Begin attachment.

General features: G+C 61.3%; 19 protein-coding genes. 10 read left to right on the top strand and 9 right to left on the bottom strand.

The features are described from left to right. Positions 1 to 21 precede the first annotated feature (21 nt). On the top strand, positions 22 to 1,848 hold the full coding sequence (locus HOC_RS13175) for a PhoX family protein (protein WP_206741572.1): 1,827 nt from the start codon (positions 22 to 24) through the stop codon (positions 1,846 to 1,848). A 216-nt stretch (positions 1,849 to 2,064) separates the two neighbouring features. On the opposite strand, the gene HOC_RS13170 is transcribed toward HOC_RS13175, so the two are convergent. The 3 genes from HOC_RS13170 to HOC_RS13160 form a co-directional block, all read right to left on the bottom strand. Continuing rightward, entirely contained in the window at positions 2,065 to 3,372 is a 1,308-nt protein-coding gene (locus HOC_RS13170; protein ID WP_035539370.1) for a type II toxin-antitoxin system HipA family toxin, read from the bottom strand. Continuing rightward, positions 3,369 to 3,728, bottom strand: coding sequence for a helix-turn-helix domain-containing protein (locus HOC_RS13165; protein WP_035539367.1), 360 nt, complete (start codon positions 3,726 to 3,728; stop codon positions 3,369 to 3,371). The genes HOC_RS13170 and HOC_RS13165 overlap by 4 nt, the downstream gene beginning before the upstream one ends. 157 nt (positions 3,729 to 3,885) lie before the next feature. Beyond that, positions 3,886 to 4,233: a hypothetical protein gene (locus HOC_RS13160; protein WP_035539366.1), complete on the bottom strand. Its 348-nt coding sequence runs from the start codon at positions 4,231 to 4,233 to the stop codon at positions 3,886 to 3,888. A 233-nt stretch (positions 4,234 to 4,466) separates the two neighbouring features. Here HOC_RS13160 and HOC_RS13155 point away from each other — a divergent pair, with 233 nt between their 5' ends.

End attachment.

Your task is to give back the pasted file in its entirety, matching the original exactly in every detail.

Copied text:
General features: G+C 61.3%; 19 protein-coding genes. 10 read left to right on the top strand and 9 right to left on the bottom strand.

The features are described from left to right. Positions 1 to 21 precede the first annotated feature (21 nt). On the top strand, positions 22 to 1,848 hold the full coding sequence (locus HOC_RS13175) for a PhoX family protein (protein WP_206741572.1): 1,827 nt from the start codon (positions 22 to 24) through the stop codon (positions 1,846 to 1,848). A 216-nt stretch (positions 1,849 to 2,064) separates the two neighbouring features. On the opposite strand, the gene HOC_RS13170 is transcribed toward HOC_RS13175, so the two are convergent. The 3 genes from HOC_RS13170 to HOC_RS13160 form a co-directional block, all read right to left on the bottom strand. Continuing rightward, entirely contained in the window at positions 2,065 to 3,372 is a 1,308-nt protein-coding gene (locus HOC_RS13170; protein ID WP_035539370.1) for a type II toxin-antitoxin system HipA family toxin, read from the bottom strand. Continuing rightward, positions 3,369 to 3,728, bottom strand: coding sequence for a helix-turn-helix domain-containing protein (locus HOC_RS13165; protein WP_035539367.1), 360 nt, complete (start codon positions 3,726 to 3,728; stop codon positions 3,369 to 3,371). The genes HOC_RS13170 and HOC_RS13165 overlap by 4 nt, the downstream gene beginning before the upstream one ends. 157 nt (positions 3,729 to 3,885) lie before the next feature. Beyond that, positions 3,886 to 4,233: a hypothetical protein gene (locus HOC_RS13160; protein WP_035539366.1), complete on the bottom strand. Its 348-nt coding sequence runs from the start codon at positions 4,231 to 4,233 to the stop codon at positions 3,886 to 3,888. A 233-nt stretch (positions 4,234 to 4,466) separates the two neighbouring features. Here HOC_RS13160 and HOC_RS13155 point away from each other — a divergent pair, with 233 nt between their 5' ends.